Secret Service Threat Assessment Suggestions

We as education and support staff are frequently placed in the difficult position of having to assess specific people (e.g., students, staff, teachers, and others) who may be likely to engage in targeted violence in which there is a known or knowable target or potential assailant. The following suggestions for threat assessment investigations are based on guidelines developed by the Secret Service’s National Threat Assessment Center (NTAC). They were developed primarily for preventing the assassination of public officials so they may not be applicable to all school situations.

 

To identify threats, District personnel are advised to:

  • Focus on the individuals’ thinking and behavior as indicators of their progress on a pathway to violent actions. Avoid “profiling” or basing assumptions on socio-psychological characteristics. In reality, accurate “profiles” for those likely to commit acts of targeted violence do not exist. School shootings are infrequent and the great majority of individuals who happen to match a particular profile do not commit violent acts. In addition, many individuals who commit violent acts do not match pre-established profiles.
  • Focus on individuals who pose a threat, not only on those who explicitly communicate a threat. Many individuals who make direct threats do not pose an actual risk, while many people who ultimately commit acts of targeted violence never communicate threats to their targets. Prior to making an attack, potential aggressors may provide evidence they have engaged in thinking, planning, and logistical preparations. They may communicate their intentions to family, friends, or colleagues, or write about their plans in a diary or journal. They may have engaged in “attack-related” behaviors: deciding on a victim or set of victims, determining a time and approach to attack, and/or selecting a means of attack. They may have collected information about their intended target(s) and the setting of the attack, as well as information about similar attacks that have previously occurred.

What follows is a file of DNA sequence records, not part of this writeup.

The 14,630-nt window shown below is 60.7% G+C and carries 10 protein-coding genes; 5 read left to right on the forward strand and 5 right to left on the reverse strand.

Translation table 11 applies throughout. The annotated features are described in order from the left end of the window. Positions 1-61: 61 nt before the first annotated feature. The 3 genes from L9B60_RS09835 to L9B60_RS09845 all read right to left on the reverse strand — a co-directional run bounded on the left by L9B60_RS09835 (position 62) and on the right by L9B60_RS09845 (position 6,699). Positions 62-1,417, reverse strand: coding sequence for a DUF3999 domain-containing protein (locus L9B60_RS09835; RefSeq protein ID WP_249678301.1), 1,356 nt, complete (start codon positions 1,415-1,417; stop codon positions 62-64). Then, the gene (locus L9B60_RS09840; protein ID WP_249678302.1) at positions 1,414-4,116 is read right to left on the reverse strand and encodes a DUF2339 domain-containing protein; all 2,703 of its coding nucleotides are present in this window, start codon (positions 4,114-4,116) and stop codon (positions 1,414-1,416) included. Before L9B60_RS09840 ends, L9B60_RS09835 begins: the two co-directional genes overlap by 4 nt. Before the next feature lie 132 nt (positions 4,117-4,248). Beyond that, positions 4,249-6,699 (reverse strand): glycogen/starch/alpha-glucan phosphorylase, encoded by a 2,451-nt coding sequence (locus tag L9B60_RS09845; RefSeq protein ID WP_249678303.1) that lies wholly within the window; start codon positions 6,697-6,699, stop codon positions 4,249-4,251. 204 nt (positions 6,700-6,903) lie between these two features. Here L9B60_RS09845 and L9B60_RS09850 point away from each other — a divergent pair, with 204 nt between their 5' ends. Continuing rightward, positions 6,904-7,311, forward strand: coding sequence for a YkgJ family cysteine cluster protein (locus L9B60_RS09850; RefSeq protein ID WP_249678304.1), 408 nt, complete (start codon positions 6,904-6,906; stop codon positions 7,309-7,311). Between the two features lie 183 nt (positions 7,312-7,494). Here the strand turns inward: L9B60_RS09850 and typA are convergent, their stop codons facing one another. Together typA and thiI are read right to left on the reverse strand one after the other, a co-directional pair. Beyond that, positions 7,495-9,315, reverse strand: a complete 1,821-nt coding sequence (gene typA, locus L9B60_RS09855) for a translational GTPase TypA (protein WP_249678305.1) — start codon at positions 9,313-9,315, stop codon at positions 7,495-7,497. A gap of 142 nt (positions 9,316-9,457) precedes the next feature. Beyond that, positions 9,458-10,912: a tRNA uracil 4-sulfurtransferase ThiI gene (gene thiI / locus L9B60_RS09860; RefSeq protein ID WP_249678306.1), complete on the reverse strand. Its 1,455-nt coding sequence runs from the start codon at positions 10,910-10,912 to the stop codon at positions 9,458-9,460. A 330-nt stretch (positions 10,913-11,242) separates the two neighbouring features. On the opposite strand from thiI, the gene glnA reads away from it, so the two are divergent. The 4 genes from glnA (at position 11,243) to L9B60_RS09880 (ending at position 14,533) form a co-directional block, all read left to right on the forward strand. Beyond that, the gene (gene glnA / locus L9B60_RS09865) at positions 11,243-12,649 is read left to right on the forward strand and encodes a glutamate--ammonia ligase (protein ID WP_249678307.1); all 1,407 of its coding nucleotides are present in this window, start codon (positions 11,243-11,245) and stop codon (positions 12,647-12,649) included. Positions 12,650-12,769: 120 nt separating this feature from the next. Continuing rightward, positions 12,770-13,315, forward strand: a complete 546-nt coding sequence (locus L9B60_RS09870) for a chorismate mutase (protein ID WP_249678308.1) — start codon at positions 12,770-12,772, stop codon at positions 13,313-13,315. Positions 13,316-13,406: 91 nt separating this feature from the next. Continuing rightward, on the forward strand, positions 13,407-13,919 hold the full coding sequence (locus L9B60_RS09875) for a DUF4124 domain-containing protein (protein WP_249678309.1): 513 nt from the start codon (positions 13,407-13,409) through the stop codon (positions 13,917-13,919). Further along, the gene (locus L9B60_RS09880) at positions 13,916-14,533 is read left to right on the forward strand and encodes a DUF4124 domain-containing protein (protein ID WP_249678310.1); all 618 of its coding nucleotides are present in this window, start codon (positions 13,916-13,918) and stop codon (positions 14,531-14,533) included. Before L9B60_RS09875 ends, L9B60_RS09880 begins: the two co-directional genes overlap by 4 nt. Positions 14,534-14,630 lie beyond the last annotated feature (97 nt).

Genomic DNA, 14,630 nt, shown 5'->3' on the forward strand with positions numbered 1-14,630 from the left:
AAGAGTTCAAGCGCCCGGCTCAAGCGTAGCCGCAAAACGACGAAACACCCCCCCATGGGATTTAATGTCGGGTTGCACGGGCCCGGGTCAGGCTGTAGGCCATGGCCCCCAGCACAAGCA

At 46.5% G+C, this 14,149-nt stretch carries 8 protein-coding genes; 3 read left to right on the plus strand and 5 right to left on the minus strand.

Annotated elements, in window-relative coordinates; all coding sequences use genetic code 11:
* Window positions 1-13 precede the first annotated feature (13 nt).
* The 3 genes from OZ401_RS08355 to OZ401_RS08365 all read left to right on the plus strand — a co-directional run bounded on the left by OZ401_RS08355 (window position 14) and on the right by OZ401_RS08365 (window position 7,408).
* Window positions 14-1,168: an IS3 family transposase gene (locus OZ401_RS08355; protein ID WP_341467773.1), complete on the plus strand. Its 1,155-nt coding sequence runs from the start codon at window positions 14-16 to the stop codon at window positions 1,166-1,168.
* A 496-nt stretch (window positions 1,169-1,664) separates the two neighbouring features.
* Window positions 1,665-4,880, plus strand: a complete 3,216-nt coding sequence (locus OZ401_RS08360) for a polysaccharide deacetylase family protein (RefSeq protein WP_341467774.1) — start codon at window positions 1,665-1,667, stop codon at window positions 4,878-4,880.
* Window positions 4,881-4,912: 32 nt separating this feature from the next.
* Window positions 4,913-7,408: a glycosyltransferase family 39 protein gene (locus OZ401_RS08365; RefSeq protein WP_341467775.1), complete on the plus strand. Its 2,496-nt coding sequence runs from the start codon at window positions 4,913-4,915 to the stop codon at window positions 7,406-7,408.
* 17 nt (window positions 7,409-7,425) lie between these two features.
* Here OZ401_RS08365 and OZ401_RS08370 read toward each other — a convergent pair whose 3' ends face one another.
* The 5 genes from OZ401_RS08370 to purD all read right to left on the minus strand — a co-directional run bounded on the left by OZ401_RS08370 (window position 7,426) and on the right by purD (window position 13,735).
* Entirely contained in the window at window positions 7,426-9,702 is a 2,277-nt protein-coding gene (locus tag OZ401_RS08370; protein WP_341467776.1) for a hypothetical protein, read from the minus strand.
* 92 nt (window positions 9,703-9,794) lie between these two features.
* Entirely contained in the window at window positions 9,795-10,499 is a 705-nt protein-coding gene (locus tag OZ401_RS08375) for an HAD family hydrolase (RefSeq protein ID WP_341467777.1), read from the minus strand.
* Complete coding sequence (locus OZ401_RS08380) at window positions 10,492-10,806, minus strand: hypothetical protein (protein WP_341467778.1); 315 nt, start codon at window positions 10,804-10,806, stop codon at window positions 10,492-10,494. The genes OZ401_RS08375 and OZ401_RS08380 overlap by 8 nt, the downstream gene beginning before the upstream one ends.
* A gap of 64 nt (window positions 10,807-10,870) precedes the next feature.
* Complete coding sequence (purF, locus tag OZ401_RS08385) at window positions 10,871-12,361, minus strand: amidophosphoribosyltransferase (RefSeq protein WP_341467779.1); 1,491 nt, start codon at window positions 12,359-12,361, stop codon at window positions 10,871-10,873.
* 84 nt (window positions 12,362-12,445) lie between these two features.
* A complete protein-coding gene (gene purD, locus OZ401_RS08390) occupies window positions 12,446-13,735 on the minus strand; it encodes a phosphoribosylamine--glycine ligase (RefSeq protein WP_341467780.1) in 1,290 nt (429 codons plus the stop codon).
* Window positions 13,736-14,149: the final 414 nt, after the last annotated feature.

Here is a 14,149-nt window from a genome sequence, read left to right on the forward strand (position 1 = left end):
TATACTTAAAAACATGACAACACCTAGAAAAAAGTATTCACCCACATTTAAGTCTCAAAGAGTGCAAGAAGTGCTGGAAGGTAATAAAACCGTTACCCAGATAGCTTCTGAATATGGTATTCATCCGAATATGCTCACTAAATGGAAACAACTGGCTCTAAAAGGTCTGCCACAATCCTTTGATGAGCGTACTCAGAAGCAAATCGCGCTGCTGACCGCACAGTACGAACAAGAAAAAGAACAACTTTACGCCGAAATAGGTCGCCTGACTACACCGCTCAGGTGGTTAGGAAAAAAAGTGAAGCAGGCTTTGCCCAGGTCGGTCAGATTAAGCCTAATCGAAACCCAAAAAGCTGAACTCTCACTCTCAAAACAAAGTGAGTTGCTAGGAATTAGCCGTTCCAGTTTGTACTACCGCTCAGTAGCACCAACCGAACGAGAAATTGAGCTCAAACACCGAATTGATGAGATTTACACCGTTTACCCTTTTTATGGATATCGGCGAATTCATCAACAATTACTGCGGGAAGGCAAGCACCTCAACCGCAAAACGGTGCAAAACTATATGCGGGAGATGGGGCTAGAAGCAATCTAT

Once individuals who may pose a threat have been identified, ten key questions should guide the assessment of the threat:

  • What motivated the individual to make the statement or take the action that caused him/her to come to attention?
  • What has the individual communicated to anyone concerning his/her intentions?
  • Has the individual shown an interest in targeted violence, perpetrators of targeted violence, weapons, extremist groups, or murder?
  • Has the individual engaged in attack-related behavior, including any menacing, harassing, and/or stalking-type behavior?
  • Does the individual have a history of mental illness involving command hallucinations, delusional ideas, feelings of persecution, etc., with indications that the individual has acted on those beliefs?
  • How organized is the individual? Is he/she capable of developing and carrying out a plan?
  • Has the individual experienced a recent loss and/or loss of status, and has this led to feelings of desperation and despair?
  • Corroboration--What is the individual saying, and is it consistent with his/her actions?
  • Is there concern among those that know the individual that he/she might take action based on inappropriate ideas?
  • What factors in the individual’s life and/or environment might increase/decrease the likelihood of the individual attempting to attack a target?